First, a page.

As data centers have grown in complexity and size alongside the exponential expansion of the internet, server racks have also grown to become an indispensable component of network infrastructures.

Today, more compute and storage are demanded from data centers, which face optimizing performance and cost against maintaining and protecting the servers inside. Data center staff must juggle multiple concerns, including network capacity, power redundancy, cooling efficiency, security and performance monitoring, and infrastructure scaling.

To help data center architects and IT staff in those duties are modern server racks, ranging from inexpensive simplified units to fully integrated cabinets with hot-swappable capabilities and air-conditioned enclosures.

Choosing the best server racks starts with understanding all the options available and how they could meet your current and future networking needs.

 

What Is a Network or Server Rack?

A network rack (also called a server rack) holds networking equipment such as servers, modems, uninterruptible power supply (UPS) units, routers, network switches, and audio and video equipment. Server racks can be a specialized computer case, wall-mount rack, standing frame, or server cabinet designed to enclose networking equipment. Large data centers, for instance, deploy racks that can accommodate many servers with power, cooling, and connectivity and the ability to easily add and replace servers in case of failures or expansions.

Organizations should start by fully understanding their total compute and storage needs and account for near- to mid-term expansion requirements to determine the size and style of server racks required. Also, consideration should be paid to rack cooling strategy, power technology, and rack security and protection.

 

Sizes of Server Racks

Server rack measurements have been standardized primarily to help unify the design and manufacturing of component parts. Today, most server and networking equipment are designed to be rack-mounted; comparatively, legacy equipment may not fit based on the sizes of today’s standard server racks.

The two main size measurements, unit depth and unit height, are typically expressed for the server rack's internal dimensions. But consideration must also be made for the frame's measurements, which will be larger than the internal depth and height measurements, and are relevant when configuring server rooms.

Will racks fit under the server room ceiling height? Will there be enough room for cables and cooling systems to fit around the server racks? Will there be room for further expansion if needed?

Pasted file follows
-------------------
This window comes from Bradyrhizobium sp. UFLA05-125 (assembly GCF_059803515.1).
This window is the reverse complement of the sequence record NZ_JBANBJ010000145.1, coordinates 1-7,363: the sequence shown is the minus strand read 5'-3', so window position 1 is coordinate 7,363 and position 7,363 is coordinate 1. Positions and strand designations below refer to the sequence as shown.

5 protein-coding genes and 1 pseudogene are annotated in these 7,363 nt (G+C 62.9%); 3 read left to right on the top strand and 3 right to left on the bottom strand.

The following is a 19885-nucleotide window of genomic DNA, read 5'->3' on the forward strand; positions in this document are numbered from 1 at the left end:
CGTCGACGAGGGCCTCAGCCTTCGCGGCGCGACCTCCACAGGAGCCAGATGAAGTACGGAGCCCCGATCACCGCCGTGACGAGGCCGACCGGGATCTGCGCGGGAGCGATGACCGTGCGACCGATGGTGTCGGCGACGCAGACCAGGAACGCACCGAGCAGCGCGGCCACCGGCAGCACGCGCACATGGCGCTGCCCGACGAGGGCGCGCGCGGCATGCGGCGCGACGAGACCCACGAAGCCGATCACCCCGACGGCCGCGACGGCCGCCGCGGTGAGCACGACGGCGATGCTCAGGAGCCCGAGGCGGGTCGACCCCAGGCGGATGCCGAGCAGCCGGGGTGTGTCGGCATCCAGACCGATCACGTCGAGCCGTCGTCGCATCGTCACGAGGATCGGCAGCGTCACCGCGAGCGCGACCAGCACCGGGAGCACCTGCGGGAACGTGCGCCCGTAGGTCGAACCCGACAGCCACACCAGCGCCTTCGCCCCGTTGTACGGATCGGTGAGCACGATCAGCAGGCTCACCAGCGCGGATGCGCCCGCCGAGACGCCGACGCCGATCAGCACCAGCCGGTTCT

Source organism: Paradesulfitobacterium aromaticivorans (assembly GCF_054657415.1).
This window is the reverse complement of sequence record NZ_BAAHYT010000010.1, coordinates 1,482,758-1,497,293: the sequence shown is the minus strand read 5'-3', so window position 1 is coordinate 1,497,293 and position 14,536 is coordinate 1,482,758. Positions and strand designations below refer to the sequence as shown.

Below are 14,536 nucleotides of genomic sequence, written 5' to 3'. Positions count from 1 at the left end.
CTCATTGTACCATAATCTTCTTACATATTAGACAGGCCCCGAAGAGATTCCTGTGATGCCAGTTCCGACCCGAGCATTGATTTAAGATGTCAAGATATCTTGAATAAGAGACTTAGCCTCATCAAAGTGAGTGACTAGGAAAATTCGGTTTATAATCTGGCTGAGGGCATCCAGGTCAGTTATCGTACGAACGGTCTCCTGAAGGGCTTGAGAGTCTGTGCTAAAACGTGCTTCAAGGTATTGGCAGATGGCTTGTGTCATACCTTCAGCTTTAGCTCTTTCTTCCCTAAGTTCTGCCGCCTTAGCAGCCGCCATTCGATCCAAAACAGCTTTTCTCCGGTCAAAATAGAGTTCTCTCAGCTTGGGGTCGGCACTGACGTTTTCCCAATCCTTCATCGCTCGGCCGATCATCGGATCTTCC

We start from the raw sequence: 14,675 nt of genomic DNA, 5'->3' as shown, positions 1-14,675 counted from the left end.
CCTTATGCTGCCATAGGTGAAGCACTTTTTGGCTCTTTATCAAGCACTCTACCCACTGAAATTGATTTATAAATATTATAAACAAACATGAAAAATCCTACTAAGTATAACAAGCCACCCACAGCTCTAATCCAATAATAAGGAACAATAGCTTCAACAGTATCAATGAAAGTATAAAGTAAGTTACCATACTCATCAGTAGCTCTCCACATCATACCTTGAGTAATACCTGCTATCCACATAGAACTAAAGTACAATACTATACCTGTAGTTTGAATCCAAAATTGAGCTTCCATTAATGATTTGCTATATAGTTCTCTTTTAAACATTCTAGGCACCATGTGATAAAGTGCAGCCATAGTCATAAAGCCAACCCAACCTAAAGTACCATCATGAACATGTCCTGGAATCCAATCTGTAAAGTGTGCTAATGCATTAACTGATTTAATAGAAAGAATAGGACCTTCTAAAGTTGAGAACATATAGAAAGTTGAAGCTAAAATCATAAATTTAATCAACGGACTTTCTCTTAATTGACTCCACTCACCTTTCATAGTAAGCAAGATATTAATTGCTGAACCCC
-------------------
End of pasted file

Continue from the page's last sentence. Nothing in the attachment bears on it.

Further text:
The standard unit of measurement applied to server racks is called a rack unit and is often abbreviated as U or RU. A rack unit measures 1.75 inches (44.45 mm). Server racks can range from 1U types, typical of small home or office wall-mount racks, to large 48U enclosures intended for high-density data center operations.

The most common server rack size is 42U height and 19-inch width, but external measurements depend on the manufacturer and server rack model. These common 42U server racks tend to be more cost-effective because they are mass-produced for data center use.

The size of the servers to be installed is of great concern as well. A 42U server rack could house 14, 21, and even 42 servers, depending on the height of the servers themselves, ranging from 1U to 3U. Not to mention the space allocation requirements in the rack for a KVM switch, patch panel, or UPS. All server power being equal; by installing slim servers, total compute power per square foot can be doubled or tripled.

For all similar reasons, actual and usable depth must also be considered in choosing a server rack mount. There must be a small amount of space allowance in the front and back, which is approximately 0.875 inches each (1.75 inches total), to allow for doors to open and for the rails to be mounted. The depth of server racks is also standardized.

The standard depth dimensions for server racks or cabinets:

  • 27 inches - Shallow
  • 31 inches - Moderately deep
  • 37 inches - Average depth
  • 42 inches - Deep

 

Types of Server Racks

Along with dimensions, server racks come in many styles and allow for exceptional customization.

Types of Server Racks

  • 4-post open frame — This type of server rack ranges in height and depth from 24U to 45U. It is not enclosed, which offers substantial ventilation capacity but little security.
  • Cabinet enclosure (or cabinet server rack) — These fully enclosed server racks will provide a hard shell for protecting hardware. The height range for enclosed server racks is 6U to 48U. They come in various forms of density and are usually considered the cost-effective route for server racks.
  • Wall-mount server rack — Good for smaller computing spaces, these server racks are known for a more straightforward installation process and typically come fully enclosed. Some may include swing-out racks for improved accessibility.